Andres Torres

Andres Torres is many things. He is an outfielder for the San Francisco Giants. He is a “fashionable” dresser who may not fully understand how to properly size his outfits. He is a man who throws cinder blocks over his shoulder in an effort to maintain an unorthodox workout method. He is a 2010 World Series hero.

But most of all, he is a good Giant.

A few days ago, news broke that Torres will have surgery to remove two bone spurs from his left foot that have bothered him throughout the season. The surgery not only ends his 2013 season, but the six months of required rehab would mean he would miss the start of Spring Training in 2014. At 35 years old, it’s not a stretch to say that Torres may have seen his last game as a Giant and possibly as a Major League player.

After returning to his former team from a trade with the Mets that brought 2012 spark plug Angel Pagan to the Giants, Torres hasn’t been a big contributor to the already stifled offense the Giants have shown this year. In addition to batting .250 with an on-base percentage of just .302, Torres has shown questionable judgment in the outfield and has had moments where he looked dazed and unfocused — forgetting to get the ball in the infield, dropping routine fly balls, and taking indirect routes to fly balls that would make any coach nervous.

On paper,  Torres doesn’t seem like much … but Giants fans know better.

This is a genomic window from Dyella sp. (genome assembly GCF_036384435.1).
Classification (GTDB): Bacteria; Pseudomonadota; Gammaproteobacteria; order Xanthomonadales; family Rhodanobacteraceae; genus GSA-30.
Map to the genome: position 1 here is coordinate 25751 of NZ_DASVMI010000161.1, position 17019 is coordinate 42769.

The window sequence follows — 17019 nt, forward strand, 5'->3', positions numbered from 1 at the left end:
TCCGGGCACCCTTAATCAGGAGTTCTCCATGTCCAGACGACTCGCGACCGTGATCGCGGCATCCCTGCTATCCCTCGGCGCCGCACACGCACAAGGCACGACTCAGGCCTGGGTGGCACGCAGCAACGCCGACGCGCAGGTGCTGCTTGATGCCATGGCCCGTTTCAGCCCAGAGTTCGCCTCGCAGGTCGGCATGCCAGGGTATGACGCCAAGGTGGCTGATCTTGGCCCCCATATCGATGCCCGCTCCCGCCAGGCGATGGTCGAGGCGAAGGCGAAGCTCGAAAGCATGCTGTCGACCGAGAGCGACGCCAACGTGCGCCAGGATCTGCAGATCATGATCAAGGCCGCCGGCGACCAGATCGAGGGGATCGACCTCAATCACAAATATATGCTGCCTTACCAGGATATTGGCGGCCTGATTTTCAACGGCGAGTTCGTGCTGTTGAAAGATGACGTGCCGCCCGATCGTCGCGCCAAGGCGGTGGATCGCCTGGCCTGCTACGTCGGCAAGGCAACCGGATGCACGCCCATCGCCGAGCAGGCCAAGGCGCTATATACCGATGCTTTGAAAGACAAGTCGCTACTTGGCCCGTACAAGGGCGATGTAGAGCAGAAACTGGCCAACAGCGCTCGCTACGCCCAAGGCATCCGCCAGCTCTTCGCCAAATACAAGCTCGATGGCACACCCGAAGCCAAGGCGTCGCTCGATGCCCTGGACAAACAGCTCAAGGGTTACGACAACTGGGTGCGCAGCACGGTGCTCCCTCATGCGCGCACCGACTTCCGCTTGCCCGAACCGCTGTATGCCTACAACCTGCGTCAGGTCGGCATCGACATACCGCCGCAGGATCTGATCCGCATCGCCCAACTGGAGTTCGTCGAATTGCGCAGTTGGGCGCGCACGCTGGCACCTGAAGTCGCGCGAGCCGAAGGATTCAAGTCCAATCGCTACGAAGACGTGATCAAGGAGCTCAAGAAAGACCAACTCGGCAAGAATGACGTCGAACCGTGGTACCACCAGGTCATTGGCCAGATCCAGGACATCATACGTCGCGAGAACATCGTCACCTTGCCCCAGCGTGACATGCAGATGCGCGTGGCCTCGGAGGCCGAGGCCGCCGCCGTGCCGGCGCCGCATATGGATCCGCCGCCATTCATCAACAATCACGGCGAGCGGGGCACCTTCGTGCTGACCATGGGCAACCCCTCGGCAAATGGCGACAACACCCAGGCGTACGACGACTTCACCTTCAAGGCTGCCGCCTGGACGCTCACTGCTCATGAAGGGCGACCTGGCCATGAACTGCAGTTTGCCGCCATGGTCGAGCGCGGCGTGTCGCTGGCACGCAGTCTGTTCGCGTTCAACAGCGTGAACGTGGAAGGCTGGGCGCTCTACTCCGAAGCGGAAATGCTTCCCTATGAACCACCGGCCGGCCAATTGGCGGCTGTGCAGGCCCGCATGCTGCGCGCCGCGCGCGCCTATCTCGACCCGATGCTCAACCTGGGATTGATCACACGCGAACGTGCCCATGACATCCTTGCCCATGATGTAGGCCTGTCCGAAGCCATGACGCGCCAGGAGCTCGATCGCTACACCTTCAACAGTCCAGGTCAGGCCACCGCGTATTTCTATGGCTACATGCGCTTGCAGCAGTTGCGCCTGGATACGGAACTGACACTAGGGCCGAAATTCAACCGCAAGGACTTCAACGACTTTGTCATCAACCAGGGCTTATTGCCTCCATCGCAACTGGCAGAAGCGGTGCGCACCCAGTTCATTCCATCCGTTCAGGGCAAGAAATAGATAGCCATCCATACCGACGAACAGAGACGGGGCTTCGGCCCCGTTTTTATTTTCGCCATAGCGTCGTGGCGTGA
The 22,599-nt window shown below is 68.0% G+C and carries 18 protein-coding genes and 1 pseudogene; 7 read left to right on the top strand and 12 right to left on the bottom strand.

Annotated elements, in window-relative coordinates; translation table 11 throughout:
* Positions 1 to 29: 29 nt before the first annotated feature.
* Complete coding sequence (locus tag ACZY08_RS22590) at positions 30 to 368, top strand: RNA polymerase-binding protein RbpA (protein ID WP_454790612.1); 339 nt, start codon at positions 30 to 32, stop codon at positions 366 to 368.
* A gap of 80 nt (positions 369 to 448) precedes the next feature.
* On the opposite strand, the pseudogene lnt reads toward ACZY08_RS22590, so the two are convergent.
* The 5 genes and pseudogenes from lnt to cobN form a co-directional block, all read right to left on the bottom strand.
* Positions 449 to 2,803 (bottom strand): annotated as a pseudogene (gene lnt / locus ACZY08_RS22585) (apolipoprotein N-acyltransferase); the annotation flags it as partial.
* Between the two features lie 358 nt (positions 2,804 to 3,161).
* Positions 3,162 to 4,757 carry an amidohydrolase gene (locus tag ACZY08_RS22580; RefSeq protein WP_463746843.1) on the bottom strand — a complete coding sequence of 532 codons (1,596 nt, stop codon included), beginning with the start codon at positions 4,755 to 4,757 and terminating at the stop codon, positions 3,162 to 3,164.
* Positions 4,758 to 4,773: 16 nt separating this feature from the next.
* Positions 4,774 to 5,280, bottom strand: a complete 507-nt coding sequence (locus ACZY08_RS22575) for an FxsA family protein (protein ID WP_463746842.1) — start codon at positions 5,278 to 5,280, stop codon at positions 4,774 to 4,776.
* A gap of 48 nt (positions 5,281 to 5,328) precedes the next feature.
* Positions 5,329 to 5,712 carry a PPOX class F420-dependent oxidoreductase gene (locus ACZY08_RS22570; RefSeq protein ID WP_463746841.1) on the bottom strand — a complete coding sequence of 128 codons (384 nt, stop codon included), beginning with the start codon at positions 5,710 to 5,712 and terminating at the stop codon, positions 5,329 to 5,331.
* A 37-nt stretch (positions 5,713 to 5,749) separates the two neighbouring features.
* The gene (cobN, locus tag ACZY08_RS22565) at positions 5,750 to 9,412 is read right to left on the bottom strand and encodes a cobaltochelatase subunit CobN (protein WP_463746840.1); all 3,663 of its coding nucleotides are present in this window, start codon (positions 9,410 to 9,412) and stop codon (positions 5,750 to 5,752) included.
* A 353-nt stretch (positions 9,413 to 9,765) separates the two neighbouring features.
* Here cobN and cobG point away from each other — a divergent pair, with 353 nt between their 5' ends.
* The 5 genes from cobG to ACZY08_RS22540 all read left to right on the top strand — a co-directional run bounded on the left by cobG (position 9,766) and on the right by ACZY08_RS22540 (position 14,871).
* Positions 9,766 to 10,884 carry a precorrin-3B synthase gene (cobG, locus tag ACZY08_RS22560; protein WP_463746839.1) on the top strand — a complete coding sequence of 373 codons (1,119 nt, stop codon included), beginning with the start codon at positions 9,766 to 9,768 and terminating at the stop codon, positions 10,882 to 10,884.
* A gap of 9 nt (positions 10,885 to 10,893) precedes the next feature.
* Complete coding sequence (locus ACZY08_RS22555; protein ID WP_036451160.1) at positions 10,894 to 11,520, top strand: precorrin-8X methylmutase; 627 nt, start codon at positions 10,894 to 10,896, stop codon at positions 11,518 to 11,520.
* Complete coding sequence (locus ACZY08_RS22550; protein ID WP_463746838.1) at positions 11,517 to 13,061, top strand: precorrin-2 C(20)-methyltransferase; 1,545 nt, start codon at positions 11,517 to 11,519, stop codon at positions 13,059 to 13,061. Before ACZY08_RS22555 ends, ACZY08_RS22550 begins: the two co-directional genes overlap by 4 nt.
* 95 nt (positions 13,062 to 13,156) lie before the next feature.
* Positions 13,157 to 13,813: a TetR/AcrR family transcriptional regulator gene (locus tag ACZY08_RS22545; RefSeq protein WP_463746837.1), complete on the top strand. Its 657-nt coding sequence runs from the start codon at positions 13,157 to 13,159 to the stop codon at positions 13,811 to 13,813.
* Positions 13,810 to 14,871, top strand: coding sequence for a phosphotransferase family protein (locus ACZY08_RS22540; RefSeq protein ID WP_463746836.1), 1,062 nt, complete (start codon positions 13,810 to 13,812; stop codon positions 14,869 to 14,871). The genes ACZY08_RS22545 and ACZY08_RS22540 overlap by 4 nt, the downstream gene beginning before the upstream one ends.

The man who is now known in the Bay Area for cowboy hats, workouts that would put Crossfit to shame, and multiple genuine “Hello, how are you doing’s?” to every person who crosses his path says more than a batting average. He’s more than E7′s or strikeouts with runners in scoring position. He was so very much more.

Torres was one misfit in a team of castoffs in 2010 who showed they could beat teams that were better statistically. In the 2010 World Series, Torres played the role of the man he was traded for in 2012. He led off the lineup with confidence and speed, providing positive energy to a team that already had great chemistry. In five games, he batted .318 with a home run and three RBIs. He also tallied the only stolen base for the Giants in those five games against the Rangers (tacos anyone?). His postseason performance exceeded even his breakthrough regular season and truly embodied a player rising when it counted most.

I will really really miss Andres Torres. There’s a reason he was awarded the 2010 Willie Mac Award by his teammates in one of the most important seasons in franchise history. We loved him for his genuine enthusiasm for the game, his affection for his teammates, and his respect for everyone he came across. But I think what I’ll miss most is his tenacity – 2010 or 2013, you never doubted Andres Torres was giving it everything he had.

And because I’m terrible at saying goodbye and this season has forced me to turn off all emotions other than humor in self defense, I’ll end the post with a few of my favorite Andres moments from this season.

Being emotional:

Getting lost:

Confusing Buster Posey:

Hidden behind Nate Freiman:

Thank You Andres. You are the definition of a good Giant. San Francisco will miss you.